Hamilton Industries caters mainly to what it calls a “forward-thinking” crowd. But its entire NASCAR line was, until recently, earmarked for racing memorabilia stores. Then, last year, on a whim, Hamilton placed some of his driver jackets, which retail for $200 and up, with a trendy retailer in the Bronx. He says it helped when hard-core rappers, including the chart-topping DMX, agreed to wear NASCAR gear in music videos. It’s hard to imagine a more extreme culture clash. (Sample DMX lyric: “I rob and I steal/ Not cuz I want to, cuz I have to/And don’t make me show you what the mac do/If you don’t know by now you slippin’/ I’m on some bullshit that’s got me jackin’ niggas, flippin’/ Let my man and them stay pretty, but I’m a stay shitty.”) In any case, the jackets started leaving the store as quickly as they were delivered.
With the racing jackets, our hard-core business had always been from the Dukes of Hazzard kind of crowd—the hard-core NASCAR fan—and the stores that cater to that fan,” says Hamilton from his L.A. studio. “But we knew we had a good product, and, having something already designed and ready to go, we just started offering it to our fashion stores. And it took off for us.”
Buoyed by the results of his experiment in the Bronx, Hamilton convinced other retailers around New York to try out the NASCAR jackets, then moved on to Philadelphia and D.C. As Ezrailson can testify, customers have taken to the race wear wherever it’s been made available.
Overall, according to the company, Hamilton Industries’ total sales for 1999 are up 200 percent over last year, and almost all of that increase is attributed to the success of the NASCAR line, which for the first time now outsells its NBA-, NHL-, and NFL-licensed goods. And, says Hamilton, the boom in racing apparel is nowhere near running out of gas. His company recently moved from a 10,000-square-foot factory to one five times as big to accommodate demand for the jackets once the weather cools down and school starts. He also expects the Hamilton Industries booth to be one of the more visited displays at MAGIC, the fashion industry’s massive semiannual menswear trade show, which convenes next month in Las Vegas.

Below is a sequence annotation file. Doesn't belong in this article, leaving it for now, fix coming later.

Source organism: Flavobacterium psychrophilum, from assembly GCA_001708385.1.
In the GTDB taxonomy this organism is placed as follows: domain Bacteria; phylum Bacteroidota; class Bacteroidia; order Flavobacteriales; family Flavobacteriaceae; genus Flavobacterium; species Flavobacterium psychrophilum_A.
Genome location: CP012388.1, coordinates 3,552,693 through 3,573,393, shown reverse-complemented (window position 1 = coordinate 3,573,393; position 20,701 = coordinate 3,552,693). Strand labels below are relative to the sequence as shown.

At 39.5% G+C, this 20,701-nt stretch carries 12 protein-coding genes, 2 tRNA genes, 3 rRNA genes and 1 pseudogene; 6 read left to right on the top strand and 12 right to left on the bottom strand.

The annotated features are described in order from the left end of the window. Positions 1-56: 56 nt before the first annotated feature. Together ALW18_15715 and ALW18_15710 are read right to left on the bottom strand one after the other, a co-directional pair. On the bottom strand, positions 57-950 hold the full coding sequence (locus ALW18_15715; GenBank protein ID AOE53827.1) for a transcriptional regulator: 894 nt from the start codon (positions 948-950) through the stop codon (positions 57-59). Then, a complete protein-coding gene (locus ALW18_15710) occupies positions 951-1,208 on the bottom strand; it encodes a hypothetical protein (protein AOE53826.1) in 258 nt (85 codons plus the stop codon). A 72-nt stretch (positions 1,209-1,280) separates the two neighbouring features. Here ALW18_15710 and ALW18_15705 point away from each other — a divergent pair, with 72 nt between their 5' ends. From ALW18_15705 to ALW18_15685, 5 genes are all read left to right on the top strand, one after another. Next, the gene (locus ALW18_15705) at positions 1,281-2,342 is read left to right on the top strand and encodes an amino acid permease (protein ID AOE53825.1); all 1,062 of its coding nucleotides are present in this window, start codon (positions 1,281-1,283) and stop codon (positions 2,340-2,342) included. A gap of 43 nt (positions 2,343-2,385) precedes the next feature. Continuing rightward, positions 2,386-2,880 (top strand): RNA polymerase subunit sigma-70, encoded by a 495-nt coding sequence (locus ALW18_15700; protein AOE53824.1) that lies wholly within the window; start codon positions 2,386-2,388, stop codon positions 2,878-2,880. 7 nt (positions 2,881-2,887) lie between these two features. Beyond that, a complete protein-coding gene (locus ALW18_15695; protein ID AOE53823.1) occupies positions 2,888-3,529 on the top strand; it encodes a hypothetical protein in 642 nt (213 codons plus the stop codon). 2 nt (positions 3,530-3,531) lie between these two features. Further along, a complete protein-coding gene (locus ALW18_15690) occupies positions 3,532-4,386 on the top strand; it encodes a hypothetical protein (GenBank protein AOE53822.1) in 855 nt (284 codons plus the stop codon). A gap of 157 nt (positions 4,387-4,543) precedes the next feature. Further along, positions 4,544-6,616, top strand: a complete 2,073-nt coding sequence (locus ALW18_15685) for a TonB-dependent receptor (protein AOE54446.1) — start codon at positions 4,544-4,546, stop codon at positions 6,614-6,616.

“This has all been a very interesting experience for me, watching NASCAR go to a nontraditional market,” says Hamilton. “But I can’t pretend this was part of any master plan on my part to go out and get the urban market. We just tried something out, and the kids have taken it over. And I really think it’s going to get bigger.”
The old-school retailers of the NASCAR clothing line, meanwhile, aren’t totally enamored of the boom. John Buckingham, owner of Joe’s Racing, a shop in Springfield Mall that once catered only to Winston Cup die-hards, says that he appreciates the additional business he’s getting these days, but that part of him still longs for the days when all his customers were fans of the sport, not just the apparel.
“I had a guy come in my store and ask me, ‘You got that Vaseline jacket in?’” Buckingham says. “I could tell this guy had never watched a race in his life.”
Buckingham nevertheless sold the patron a Valvoline jacket, a replica of what Mark Martin wears when he’s on the track.—Dave McKenna